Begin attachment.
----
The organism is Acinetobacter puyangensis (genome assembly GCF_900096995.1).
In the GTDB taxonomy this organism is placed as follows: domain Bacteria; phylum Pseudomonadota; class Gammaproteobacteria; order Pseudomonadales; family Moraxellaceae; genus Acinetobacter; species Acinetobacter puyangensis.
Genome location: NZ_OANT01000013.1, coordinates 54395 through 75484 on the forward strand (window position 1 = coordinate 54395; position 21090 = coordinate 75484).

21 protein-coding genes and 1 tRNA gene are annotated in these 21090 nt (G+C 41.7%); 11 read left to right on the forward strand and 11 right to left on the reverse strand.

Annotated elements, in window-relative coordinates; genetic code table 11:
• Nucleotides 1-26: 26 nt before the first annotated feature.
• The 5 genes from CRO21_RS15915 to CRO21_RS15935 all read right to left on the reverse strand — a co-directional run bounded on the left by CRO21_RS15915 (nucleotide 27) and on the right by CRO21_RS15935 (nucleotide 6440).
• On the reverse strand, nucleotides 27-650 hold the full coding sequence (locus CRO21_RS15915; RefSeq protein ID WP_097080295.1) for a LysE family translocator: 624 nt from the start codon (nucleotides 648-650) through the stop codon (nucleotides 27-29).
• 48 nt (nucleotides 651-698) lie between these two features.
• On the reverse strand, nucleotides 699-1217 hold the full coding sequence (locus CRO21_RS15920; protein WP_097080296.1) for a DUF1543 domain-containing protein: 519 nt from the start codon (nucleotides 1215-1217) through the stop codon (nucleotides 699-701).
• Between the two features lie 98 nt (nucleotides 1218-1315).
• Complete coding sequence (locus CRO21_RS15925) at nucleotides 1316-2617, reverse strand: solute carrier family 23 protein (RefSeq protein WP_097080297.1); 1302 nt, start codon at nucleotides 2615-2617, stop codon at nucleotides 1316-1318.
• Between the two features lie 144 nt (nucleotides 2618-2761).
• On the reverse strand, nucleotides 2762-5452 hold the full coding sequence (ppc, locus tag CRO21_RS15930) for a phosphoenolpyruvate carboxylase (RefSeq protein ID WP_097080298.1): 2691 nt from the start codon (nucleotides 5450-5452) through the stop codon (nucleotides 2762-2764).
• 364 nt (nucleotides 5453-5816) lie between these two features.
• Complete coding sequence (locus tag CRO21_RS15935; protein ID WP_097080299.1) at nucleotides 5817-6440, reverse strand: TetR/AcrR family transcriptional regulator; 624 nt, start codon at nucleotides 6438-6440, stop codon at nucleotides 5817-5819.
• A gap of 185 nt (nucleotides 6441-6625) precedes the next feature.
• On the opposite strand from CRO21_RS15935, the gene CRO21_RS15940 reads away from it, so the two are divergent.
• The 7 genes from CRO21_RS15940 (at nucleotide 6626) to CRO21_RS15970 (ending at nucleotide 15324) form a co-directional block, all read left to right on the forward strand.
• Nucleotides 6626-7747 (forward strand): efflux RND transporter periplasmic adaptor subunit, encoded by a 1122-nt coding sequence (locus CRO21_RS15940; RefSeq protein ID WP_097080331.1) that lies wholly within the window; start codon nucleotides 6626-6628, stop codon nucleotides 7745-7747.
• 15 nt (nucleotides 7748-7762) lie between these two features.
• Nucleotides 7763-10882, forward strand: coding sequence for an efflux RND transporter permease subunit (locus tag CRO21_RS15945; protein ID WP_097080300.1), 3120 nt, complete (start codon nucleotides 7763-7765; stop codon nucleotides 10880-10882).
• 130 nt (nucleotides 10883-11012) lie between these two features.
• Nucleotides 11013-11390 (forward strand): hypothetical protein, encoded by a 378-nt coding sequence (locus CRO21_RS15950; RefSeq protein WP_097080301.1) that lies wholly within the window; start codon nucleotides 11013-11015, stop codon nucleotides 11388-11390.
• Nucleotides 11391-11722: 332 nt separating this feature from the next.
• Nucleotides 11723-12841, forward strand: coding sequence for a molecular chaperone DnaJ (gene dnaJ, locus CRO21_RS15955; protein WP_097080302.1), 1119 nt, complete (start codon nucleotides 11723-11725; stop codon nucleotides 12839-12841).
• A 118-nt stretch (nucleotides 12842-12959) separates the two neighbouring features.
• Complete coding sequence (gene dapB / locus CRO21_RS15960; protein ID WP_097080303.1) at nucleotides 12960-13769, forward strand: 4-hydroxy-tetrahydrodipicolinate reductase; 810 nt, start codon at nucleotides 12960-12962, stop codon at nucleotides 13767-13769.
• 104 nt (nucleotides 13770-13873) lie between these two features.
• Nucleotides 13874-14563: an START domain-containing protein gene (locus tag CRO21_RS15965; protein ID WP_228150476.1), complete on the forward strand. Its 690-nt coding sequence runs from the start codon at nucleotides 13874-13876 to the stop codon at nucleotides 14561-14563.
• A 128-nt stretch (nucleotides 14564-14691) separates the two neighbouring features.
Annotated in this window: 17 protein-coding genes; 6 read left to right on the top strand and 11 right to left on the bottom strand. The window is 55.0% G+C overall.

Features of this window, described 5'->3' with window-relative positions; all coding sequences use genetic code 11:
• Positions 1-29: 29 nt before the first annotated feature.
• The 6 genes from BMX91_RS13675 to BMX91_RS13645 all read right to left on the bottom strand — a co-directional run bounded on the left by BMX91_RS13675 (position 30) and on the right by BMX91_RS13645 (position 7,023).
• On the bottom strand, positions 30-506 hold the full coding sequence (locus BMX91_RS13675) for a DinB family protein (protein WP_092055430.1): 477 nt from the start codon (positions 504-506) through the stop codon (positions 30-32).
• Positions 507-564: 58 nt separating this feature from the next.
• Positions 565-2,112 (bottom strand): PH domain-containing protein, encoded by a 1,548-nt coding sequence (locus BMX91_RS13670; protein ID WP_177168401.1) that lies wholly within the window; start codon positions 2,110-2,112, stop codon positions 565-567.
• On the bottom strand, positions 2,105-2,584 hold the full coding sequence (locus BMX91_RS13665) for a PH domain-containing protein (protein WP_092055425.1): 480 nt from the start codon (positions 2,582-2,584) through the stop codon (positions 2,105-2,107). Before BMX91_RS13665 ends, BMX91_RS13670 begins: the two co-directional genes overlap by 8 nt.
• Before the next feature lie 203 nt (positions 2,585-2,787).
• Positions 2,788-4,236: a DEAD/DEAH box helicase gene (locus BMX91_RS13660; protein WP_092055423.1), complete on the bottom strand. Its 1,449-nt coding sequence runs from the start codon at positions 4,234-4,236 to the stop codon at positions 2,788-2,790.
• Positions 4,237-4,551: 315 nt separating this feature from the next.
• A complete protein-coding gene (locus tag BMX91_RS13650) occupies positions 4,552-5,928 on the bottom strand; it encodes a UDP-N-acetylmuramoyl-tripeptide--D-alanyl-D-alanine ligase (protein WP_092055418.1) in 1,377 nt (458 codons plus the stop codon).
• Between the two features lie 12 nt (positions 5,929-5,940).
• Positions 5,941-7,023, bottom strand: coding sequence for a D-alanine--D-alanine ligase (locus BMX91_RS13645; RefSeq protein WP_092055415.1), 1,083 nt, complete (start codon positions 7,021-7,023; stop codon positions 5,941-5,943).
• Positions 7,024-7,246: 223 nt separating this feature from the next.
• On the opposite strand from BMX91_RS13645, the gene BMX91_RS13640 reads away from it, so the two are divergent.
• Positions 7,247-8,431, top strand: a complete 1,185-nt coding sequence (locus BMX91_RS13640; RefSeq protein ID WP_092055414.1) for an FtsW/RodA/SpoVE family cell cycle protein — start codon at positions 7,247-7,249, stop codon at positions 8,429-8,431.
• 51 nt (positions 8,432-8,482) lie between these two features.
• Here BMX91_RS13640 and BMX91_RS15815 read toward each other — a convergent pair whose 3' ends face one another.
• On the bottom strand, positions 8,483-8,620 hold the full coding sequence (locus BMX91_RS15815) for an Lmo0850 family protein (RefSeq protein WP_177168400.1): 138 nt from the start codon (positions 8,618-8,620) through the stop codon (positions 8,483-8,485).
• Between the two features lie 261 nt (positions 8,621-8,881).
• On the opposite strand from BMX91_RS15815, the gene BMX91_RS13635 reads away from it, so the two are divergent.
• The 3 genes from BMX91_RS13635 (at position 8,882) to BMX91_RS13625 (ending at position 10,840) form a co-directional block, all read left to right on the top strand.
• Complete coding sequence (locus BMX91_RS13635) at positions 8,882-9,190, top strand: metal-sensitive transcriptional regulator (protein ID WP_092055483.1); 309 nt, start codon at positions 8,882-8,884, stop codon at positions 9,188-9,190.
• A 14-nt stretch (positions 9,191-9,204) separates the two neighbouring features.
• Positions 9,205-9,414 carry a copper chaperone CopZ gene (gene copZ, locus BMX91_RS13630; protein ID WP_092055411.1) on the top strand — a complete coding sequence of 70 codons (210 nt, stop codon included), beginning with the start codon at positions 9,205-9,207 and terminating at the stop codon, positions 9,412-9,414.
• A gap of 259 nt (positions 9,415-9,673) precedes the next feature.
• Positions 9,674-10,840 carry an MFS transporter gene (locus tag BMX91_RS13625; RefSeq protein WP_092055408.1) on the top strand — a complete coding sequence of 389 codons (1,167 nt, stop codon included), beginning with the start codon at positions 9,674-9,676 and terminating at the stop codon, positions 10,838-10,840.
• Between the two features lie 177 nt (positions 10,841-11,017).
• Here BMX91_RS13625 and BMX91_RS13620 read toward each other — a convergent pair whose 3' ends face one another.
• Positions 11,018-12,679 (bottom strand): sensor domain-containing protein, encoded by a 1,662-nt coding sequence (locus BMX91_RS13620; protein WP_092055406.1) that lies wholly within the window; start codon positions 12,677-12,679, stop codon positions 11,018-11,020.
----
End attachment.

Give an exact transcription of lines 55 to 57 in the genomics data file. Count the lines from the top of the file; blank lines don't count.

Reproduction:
• Complete coding sequence (locus BMX91_RS13635) at positions 8,882-9,190, top strand: metal-sensitive transcriptional regulator (protein ID WP_092055483.1); 309 nt, start codon at positions 8,882-8,884, stop codon at positions 9,188-9,190.
• A 14-nt stretch (positions 9,191-9,204) separates the two neighbouring features.
• Positions 9,205-9,414 carry a copper chaperone CopZ gene (gene copZ, locus BMX91_RS13630; protein ID WP_092055411.1) on the top strand — a complete coding sequence of 70 codons (210 nt, stop codon included), beginning with the start codon at positions 9,205-9,207 and terminating at the stop codon, positions 9,412-9,414.